Half black, half white apple snail....Is this a first???!

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Half black, half white apple snail....Is this a first???!

Postby freakysnailshop on Tue Apr 22, 2008 2:53 pm

Hey all,

Been breeding apple snails for nearly 6 years now and have my own site www.snailshop.co.uk

As this is definately the site for all things apple snail related i thought it was the best place to share my new discovery!

I have bred an apple snail with a half white and half blue/grey body. The line of division literally is like it has been drawn vertically down its body. As most of the body colour under the shell is blue/grey the shell appears blue.

I am calling him/her a 'piebald apple snail' and i believe it to be the first of its kind ever in the world!

If i am wrong in this assumption then please correct me, but i have not seen any other mention of this happening anywhere else.

I am hoping to fix the strain to hopefully pass on this trait with further offspring.

Would appreciate your comments and scientific explainations with regards to possible genetics! Will try and get more pics on her asap.
Thanks
Louisa
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Postby pbgroupie on Tue Apr 22, 2008 7:02 pm

Hi and welcome to the forum family! :wave: Even though it's a little difficult to see through your watermark, there is definately a half and half thing going on there. Do you have any other pictures that shows the trait? It looks like a genetic mutation and I don't know if you'll be able to duplicate it, but it's the first time I've seen it. Is the shell all one color or does that also show a half and half trait? Even it's face is divided by color! A calico snail! :lol:
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Postby Pollux on Wed Apr 23, 2008 8:25 am

:o :o :o *gasp* he is beautiful!!!!!!!!
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Postby jonfr on Wed Apr 23, 2008 11:13 am

It is actually P.diffusa. But this is a really nice color. You should try to raise more of them, at least keep the color gene from this snail active by get offspring's from him.
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Postby freakysnailshop on Wed Apr 23, 2008 3:32 pm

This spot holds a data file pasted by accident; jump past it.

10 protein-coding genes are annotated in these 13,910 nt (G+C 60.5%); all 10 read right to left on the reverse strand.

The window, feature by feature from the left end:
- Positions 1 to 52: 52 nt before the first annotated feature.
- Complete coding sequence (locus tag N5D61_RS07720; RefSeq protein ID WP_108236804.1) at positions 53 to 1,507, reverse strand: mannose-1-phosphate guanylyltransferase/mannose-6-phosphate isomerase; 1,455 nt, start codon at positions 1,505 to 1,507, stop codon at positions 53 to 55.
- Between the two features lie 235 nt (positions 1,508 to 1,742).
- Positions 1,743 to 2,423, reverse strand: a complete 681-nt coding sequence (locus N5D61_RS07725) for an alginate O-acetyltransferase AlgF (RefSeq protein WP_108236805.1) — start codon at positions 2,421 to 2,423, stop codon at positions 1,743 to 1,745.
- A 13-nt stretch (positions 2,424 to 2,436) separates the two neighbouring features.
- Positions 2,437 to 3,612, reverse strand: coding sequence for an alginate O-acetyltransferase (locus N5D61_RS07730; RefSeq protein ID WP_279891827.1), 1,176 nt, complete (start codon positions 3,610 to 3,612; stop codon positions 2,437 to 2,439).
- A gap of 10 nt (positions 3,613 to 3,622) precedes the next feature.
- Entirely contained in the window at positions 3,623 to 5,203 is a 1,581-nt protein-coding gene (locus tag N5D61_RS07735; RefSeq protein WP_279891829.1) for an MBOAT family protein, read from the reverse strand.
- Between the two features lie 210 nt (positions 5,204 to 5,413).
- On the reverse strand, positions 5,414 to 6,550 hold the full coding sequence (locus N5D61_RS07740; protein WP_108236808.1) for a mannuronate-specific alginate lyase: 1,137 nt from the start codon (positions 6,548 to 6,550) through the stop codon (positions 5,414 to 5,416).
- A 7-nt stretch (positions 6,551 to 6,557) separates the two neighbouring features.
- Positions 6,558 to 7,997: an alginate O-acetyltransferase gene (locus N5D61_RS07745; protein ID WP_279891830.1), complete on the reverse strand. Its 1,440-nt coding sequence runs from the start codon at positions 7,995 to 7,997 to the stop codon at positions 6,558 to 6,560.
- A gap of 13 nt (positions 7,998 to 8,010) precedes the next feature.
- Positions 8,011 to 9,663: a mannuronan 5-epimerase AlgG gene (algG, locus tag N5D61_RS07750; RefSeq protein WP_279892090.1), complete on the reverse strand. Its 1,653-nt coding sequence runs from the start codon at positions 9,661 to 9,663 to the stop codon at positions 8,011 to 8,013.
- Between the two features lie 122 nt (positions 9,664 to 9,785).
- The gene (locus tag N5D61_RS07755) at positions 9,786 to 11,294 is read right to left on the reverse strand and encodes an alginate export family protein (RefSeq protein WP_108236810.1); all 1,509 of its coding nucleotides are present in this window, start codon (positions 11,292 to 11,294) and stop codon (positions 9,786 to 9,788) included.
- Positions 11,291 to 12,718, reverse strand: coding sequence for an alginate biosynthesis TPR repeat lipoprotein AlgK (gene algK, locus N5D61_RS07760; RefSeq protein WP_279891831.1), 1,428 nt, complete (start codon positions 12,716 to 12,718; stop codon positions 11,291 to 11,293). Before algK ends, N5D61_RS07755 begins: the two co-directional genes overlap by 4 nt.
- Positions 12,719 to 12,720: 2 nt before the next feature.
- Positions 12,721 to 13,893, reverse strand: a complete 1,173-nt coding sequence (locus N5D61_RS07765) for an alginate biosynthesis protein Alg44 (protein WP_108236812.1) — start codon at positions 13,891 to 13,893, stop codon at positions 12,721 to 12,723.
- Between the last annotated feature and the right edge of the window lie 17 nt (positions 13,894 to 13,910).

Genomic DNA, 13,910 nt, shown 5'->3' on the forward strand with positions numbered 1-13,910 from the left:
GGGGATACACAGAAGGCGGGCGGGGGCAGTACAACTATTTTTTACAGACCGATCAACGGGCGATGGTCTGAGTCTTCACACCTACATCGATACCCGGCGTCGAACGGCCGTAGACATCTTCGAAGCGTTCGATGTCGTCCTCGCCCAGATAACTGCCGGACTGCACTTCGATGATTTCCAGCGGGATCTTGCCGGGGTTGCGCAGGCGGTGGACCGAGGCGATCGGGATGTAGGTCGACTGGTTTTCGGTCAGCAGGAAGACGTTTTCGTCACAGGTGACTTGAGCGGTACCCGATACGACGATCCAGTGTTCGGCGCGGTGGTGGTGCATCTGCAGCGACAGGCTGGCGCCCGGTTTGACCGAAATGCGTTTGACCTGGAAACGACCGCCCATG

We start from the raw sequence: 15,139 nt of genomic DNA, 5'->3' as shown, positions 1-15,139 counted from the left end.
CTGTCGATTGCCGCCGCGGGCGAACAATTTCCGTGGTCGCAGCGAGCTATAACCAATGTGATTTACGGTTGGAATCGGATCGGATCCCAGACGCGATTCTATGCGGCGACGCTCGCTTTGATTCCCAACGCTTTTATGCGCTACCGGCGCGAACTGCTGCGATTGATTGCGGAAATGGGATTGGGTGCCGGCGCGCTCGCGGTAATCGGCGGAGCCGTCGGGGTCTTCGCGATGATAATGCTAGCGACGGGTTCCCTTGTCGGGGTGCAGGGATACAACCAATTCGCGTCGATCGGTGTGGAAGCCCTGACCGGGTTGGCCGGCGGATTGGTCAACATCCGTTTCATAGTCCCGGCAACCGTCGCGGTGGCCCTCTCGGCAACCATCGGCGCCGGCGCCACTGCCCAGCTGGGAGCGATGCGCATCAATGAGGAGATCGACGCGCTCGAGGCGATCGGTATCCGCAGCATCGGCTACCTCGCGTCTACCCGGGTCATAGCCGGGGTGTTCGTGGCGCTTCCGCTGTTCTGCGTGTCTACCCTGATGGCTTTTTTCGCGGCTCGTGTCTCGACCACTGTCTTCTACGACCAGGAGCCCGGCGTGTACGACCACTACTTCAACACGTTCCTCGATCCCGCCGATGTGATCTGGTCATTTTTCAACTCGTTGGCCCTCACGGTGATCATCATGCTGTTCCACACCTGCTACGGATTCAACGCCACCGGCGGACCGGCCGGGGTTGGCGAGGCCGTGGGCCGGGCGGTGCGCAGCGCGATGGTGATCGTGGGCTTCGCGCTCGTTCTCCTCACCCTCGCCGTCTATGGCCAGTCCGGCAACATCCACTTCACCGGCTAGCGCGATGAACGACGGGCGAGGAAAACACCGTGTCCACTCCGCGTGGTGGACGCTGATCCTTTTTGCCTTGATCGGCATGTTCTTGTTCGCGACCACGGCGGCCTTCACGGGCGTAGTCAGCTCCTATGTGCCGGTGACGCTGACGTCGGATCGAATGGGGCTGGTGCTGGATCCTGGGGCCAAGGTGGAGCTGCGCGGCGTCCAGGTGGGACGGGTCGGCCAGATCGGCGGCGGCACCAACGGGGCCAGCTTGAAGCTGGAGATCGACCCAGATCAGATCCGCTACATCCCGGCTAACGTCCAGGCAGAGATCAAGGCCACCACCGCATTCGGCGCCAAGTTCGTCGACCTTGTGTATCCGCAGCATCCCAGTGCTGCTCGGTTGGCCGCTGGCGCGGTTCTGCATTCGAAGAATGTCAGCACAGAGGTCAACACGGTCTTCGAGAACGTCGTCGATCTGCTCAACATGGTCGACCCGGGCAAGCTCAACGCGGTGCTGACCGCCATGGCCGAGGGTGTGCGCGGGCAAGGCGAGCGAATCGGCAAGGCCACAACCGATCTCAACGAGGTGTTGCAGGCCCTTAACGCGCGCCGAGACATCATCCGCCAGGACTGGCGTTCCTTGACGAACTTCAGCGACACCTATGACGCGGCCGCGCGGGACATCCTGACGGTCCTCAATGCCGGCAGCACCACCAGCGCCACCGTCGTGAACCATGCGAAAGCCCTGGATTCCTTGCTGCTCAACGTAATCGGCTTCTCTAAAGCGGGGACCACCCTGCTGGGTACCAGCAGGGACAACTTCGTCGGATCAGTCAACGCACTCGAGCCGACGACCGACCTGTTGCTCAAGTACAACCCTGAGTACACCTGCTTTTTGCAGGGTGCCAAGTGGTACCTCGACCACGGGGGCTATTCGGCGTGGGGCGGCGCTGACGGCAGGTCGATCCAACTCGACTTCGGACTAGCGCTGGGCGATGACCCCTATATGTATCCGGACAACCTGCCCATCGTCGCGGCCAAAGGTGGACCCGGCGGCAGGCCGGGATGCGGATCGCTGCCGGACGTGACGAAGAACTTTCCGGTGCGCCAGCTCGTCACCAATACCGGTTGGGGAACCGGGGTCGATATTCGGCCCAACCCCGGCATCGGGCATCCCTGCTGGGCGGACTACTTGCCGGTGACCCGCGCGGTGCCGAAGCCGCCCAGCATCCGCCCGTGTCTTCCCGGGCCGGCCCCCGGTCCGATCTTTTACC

Hi,
Thanks for your comments.
The shell is blue all over - i presme this is because its body is black mainly under the shell.
He/she is very friendly! Sorry about the copyright watermarks, but have had my pics stolen before and its annoying :toomuch:
Im very excited about breeding from it, hopefully will get a few mutants out of the next cross.
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Postby pbgroupie on Wed Apr 23, 2008 4:57 pm

I can understand about picture stealers after having mine "borrowed" without permission as well. :roll: The more I think about it, and from what I think I see (pink eye on that side?) the absence of pigment is a genetic abnormality. I'm not the genetic guru that Donya is, but the lack of color would be a recessive trait and may be hard to duplicate. (I'll PM her and get her involved so she can give us the low down.)

Do you know who the dad and mom are? Were there any other snails from that clutch who showed the trait? It also looks like there are some very faint stripes on that blue! Now that would really be rare if you could darken the stripes. :o
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Postby Donya on Wed Apr 23, 2008 6:56 pm

Thus proving that I do try to keep an eye on the PM box still...I shall now offer my detailed and scientifically correct view on the matter.

...What the...?! :o

Well ok I have a bit more of a hypothesis than that lol. Lemme see if I can type this up in a few min before I have to get out of the coffee shop.

This isn't the first case I've seen & heard of of an animal that shows split traits right down the middle like that - it's the sort of thing that often occurs in the embrionic stages of development. Simplest case: the embrio hits a stage when it has 2 cells destined to become the left and right sides of the body and one cell makes a mistake and turns a gene off or on that it shouldn't have when those 2 cells are first forming. If that happens, poof...animal that looks like two different ones stuck together because one side is expressing a trait that the other one isn't. It's driving me nuts that I can't remember whch animals I saw the examples in...mice were surely one (everything with genetics has to do with mice at some point :roll: ) but I'd have to do some digging to remember where I first saw it published.

With that as a going hypothsesis, in all liklihood it won't be heritable. If it is and the offspring show the trend, that hypothesis goes out the door and there is something else more compliciated going on with pigment expression genes in the foot.
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Postby pbgroupie on Wed Apr 23, 2008 7:06 pm